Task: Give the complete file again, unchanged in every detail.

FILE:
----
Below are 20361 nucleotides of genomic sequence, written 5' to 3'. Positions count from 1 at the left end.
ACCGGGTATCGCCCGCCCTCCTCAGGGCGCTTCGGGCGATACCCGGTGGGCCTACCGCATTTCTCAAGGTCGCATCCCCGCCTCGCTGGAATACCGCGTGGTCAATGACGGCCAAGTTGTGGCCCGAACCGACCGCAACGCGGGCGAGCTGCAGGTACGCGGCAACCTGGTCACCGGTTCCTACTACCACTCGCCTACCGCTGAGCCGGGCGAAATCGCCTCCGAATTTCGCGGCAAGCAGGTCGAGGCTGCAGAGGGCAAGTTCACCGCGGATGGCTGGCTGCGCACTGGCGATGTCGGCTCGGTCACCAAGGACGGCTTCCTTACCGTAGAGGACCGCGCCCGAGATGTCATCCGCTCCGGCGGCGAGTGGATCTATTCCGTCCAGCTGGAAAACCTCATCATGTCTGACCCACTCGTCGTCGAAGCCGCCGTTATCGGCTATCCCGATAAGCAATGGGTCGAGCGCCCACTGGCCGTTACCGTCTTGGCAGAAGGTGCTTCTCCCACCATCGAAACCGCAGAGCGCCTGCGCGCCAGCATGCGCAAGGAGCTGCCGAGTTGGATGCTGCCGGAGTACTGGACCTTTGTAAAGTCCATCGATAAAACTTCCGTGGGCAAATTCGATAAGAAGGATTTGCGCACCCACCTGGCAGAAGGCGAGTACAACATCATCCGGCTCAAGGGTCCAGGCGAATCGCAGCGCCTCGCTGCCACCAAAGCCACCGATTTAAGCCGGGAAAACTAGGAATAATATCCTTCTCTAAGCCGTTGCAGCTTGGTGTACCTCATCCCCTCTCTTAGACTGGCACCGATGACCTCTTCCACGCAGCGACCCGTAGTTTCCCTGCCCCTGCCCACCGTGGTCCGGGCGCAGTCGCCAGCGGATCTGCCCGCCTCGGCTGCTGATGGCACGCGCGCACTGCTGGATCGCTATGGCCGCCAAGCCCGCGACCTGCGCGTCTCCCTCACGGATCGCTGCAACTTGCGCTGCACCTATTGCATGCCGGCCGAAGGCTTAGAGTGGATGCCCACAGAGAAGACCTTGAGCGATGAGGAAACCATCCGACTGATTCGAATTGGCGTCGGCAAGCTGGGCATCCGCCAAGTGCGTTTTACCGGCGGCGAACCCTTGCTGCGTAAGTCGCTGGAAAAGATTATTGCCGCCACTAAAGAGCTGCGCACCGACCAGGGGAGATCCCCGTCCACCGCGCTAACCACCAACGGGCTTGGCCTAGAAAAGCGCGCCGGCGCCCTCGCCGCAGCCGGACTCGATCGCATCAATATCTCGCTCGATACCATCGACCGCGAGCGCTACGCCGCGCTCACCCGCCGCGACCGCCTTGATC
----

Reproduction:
Below are 20361 nucleotides of genomic sequence, written 5' to 3'. Positions count from 1 at the left end.
ACCGGGTATCGCCCGCCCTCCTCAGGGCGCTTCGGGCGATACCCGGTGGGCCTACCGCATTTCTCAAGGTCGCATCCCCGCCTCGCTGGAATACCGCGTGGTCAATGACGGCCAAGTTGTGGCCCGAACCGACCGCAACGCGGGCGAGCTGCAGGTACGCGGCAACCTGGTCACCGGTTCCTACTACCACTCGCCTACCGCTGAGCCGGGCGAAATCGCCTCCGAATTTCGCGGCAAGCAGGTCGAGGCTGCAGAGGGCAAGTTCACCGCGGATGGCTGGCTGCGCACTGGCGATGTCGGCTCGGTCACCAAGGACGGCTTCCTTACCGTAGAGGACCGCGCCCGAGATGTCATCCGCTCCGGCGGCGAGTGGATCTATTCCGTCCAGCTGGAAAACCTCATCATGTCTGACCCACTCGTCGTCGAAGCCGCCGTTATCGGCTATCCCGATAAGCAATGGGTCGAGCGCCCACTGGCCGTTACCGTCTTGGCAGAAGGTGCTTCTCCCACCATCGAAACCGCAGAGCGCCTGCGCGCCAGCATGCGCAAGGAGCTGCCGAGTTGGATGCTGCCGGAGTACTGGACCTTTGTAAAGTCCATCGATAAAACTTCCGTGGGCAAATTCGATAAGAAGGATTTGCGCACCCACCTGGCAGAAGGCGAGTACAACATCATCCGGCTCAAGGGTCCAGGCGAATCGCAGCGCCTCGCTGCCACCAAAGCCACCGATTTAAGCCGGGAAAACTAGGAATAATATCCTTCTCTAAGCCGTTGCAGCTTGGTGTACCTCATCCCCTCTCTTAGACTGGCACCGATGACCTCTTCCACGCAGCGACCCGTAGTTTCCCTGCCCCTGCCCACCGTGGTCCGGGCGCAGTCGCCAGCGGATCTGCCCGCCTCGGCTGCTGATGGCACGCGCGCACTGCTGGATCGCTATGGCCGCCAAGCCCGCGACCTGCGCGTCTCCCTCACGGATCGCTGCAACTTGCGCTGCACCTATTGCATGCCGGCCGAAGGCTTAGAGTGGATGCCCACAGAGAAGACCTTGAGCGATGAGGAAACCATCCGACTGATTCGAATTGGCGTCGGCAAGCTGGGCATCCGCCAAGTGCGTTTTACCGGCGGCGAACCCTTGCTGCGTAAGTCGCTGGAAAAGATTATTGCCGCCACTAAAGAGCTGCGCACCGACCAGGGGAGATCCCCGTCCACCGCGCTAACCACCAACGGGCTTGGCCTAGAAAAGCGCGCCGGCGCCCTCGCCGCAGCCGGACTCGATCGCATCAATATCTCGCTCGATACCATCGACCGCGAGCGCTACGCCGCGCTCACCCGCCGCGACCGCCTTGATC